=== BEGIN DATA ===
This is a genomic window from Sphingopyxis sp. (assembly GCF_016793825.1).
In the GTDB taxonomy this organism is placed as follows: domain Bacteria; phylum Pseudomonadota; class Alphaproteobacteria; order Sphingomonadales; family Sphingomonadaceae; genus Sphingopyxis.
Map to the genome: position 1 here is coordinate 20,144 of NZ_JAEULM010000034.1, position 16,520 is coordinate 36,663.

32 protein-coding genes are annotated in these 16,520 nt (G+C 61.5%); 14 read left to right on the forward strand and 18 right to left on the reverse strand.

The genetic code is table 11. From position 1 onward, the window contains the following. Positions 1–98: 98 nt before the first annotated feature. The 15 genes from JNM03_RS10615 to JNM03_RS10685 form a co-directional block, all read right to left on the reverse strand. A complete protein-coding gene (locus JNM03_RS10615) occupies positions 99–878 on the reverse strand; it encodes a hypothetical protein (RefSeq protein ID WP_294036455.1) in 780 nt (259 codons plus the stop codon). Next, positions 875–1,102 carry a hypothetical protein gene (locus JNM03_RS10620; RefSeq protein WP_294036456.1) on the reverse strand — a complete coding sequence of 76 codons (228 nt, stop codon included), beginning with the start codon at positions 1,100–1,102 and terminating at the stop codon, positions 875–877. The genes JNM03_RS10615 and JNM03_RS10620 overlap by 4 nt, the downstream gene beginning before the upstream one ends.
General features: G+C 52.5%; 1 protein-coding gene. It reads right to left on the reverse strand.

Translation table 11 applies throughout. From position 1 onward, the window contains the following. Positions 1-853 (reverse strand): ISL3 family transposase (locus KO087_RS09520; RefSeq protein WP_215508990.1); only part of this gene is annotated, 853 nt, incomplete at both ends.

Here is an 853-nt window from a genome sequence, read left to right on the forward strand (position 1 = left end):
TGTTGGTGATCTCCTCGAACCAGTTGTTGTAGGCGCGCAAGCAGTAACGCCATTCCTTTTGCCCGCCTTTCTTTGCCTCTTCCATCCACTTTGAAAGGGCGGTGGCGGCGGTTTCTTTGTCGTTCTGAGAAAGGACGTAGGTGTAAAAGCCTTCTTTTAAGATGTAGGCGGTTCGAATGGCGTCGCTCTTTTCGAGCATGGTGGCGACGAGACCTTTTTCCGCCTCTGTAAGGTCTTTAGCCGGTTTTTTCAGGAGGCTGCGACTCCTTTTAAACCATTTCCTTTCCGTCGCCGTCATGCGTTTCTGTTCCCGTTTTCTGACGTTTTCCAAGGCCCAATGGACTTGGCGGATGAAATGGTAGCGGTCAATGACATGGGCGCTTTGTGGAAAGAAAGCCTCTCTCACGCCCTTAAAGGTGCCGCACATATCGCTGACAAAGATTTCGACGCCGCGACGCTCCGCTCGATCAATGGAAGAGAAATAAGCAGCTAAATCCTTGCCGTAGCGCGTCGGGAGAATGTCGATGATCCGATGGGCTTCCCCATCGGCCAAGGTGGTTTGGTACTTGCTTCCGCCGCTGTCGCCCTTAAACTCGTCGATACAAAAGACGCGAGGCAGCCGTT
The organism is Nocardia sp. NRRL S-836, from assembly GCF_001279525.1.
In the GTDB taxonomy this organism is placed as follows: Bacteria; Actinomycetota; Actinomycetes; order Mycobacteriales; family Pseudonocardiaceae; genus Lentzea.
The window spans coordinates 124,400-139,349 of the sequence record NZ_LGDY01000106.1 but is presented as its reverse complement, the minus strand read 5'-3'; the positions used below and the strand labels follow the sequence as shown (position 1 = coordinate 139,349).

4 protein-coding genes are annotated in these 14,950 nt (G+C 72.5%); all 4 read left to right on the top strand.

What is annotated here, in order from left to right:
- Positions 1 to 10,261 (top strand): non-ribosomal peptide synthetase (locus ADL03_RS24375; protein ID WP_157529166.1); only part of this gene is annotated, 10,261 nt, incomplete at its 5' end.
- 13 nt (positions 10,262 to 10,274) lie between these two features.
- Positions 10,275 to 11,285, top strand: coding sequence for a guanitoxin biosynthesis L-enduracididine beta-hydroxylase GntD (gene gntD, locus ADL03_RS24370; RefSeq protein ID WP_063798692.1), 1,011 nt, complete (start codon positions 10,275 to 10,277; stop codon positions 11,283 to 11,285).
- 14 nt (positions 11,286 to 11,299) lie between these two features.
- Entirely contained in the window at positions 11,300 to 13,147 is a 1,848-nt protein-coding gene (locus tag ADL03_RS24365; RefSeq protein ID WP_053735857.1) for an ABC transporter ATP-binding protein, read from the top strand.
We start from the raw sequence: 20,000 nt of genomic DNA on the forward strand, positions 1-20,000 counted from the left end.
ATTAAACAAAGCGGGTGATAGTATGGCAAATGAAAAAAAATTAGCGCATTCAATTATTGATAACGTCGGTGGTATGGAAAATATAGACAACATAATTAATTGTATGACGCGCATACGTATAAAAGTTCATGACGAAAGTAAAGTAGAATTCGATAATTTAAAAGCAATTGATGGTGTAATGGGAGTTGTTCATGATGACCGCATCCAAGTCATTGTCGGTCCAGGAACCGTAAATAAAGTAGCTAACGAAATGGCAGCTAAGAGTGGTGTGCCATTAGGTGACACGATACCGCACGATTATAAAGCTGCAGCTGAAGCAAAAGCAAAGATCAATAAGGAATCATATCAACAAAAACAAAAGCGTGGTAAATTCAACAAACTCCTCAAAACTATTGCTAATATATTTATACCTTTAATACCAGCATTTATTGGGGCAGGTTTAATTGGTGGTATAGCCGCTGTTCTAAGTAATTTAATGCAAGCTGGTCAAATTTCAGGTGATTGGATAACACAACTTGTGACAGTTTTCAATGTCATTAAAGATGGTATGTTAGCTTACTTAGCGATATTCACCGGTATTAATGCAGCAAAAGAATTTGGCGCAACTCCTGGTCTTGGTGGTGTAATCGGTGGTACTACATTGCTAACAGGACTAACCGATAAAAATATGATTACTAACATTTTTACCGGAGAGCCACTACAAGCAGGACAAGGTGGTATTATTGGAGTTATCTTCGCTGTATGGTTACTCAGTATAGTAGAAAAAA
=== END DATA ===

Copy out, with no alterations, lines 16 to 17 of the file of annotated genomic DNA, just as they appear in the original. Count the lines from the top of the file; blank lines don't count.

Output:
- 13 nt (positions 10,262 to 10,274) lie between these two features.
- Positions 10,275 to 11,285, top strand: coding sequence for a guanitoxin biosynthesis L-enduracididine beta-hydroxylase GntD (gene gntD, locus ADL03_RS24370; RefSeq protein ID WP_063798692.1), 1,011 nt, complete (start codon positions 10,275 to 10,277; stop codon positions 11,283 to 11,285).